Dwight Bergstrom has a strong attachment to his 1957 Dodge pickup truck.
We spotted owner and truck at an early June 2014 car show and wanted to get the story because ’57 Dodge pickups are not common guests at shows.
The fleetside box is actually off a 1958 truck because Dwight liked the look and wanted it on his ’57.
Dwight did most of the work on his truck in the early 70s when parts were still available at the local Dodge dealership parts department.
The truck got new brakes, front end, springs, plus the rear end was changed in 1974. Dwight was wise to invest in NOS (“new old stock” for the curious) parts when they were sold at face value by the dealership.
These days the price for NOS parts is somewhere between your first born and your soul, so Dwight was a visionary back in 1974.
The relationship between Dwight and his truck was put in jeopardy when he headed into a divorce. The Dodge was his “courting truck” for his future ex-bride and he had stronger feelings for the pickup than his wife when the marriage came to an end.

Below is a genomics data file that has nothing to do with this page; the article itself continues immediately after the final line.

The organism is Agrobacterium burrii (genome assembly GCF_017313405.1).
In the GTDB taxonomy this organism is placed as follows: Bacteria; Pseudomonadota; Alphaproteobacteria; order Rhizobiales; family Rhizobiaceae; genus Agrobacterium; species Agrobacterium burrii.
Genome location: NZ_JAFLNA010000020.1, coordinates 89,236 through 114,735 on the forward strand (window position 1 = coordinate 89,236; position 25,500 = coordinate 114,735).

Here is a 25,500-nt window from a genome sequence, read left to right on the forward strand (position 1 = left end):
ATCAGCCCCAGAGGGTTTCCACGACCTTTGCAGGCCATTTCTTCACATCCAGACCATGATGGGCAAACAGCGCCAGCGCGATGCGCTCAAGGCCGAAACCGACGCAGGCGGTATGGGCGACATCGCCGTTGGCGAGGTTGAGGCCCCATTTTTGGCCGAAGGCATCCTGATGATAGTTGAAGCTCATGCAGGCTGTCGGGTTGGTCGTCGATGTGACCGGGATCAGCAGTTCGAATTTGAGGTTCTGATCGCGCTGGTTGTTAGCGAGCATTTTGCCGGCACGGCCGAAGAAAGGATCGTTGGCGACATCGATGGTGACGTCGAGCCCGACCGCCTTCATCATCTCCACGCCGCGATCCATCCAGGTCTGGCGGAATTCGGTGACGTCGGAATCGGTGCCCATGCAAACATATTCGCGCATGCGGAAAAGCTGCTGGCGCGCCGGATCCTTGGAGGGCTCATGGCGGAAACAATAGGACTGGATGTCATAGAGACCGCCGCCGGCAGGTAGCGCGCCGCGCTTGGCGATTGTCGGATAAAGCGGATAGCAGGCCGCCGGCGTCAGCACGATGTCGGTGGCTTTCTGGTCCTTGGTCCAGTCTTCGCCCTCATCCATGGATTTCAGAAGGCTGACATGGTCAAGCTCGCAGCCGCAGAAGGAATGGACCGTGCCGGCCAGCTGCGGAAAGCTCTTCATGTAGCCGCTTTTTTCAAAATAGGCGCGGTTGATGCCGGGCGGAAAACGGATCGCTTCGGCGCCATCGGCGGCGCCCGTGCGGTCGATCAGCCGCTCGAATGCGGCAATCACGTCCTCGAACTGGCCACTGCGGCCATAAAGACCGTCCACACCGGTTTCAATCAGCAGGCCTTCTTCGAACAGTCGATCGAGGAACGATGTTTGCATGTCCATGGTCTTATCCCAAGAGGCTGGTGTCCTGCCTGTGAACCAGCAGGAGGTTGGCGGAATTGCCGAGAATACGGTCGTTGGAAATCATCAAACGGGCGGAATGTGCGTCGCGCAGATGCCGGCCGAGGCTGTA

Dwight lost a lot of ground and was forced to “sell everything else” in his words, but he was able to buy his wife out of her share of his beloved truck.
Dwight told us his vintage Dodge truck was more “faithful than his wives” and he wanted to continue that relationship.
The truck was repainted in 1972 and the original tan paint on the hood was changed to its current color. All of the restoration on the truck preceded a lengthy storage period that lasted over 30 years until Dwight’s second wife convinced him to bring it out of storage.
Dwight has spent plenty of time behind the wheel of his Dodge over the past five years and he will even drive the truck in seasons that are not summer.
The Dodge has its original 313 V-8 and the iconic push button automatic transmission made famous by Chrysler Corporation in the 50s. The rakish front end of the Dodge is part of the “Forward Look” designs from the Virgil Exner years at Chrysler.
Exner was the man behind the 50s finned era at Mopar and his legacy defined the style of both car and truck divisions for Chrysler during the Eisenhower years.
The bucket seats in Dwight’s Dodge were not part of the Chrysler option list in the 50s.
Instead they were donated by a 1966 Chevy, but Dwight still has the original bench seat for his truck.
Dwight is a pretty confident guy and he is not afraid to drive his Dodge at 70 mph (about 110 km/h) on the highway. He has plenty of faith in his 57-year-old power-train and likes to keep up with modern traffic on the road.
The final words on this stylish ’57 Dodge truck come from Dwight; “I will never sell this truck.”
We at MSCC believe him because the two of them have been through a lot together over the years.
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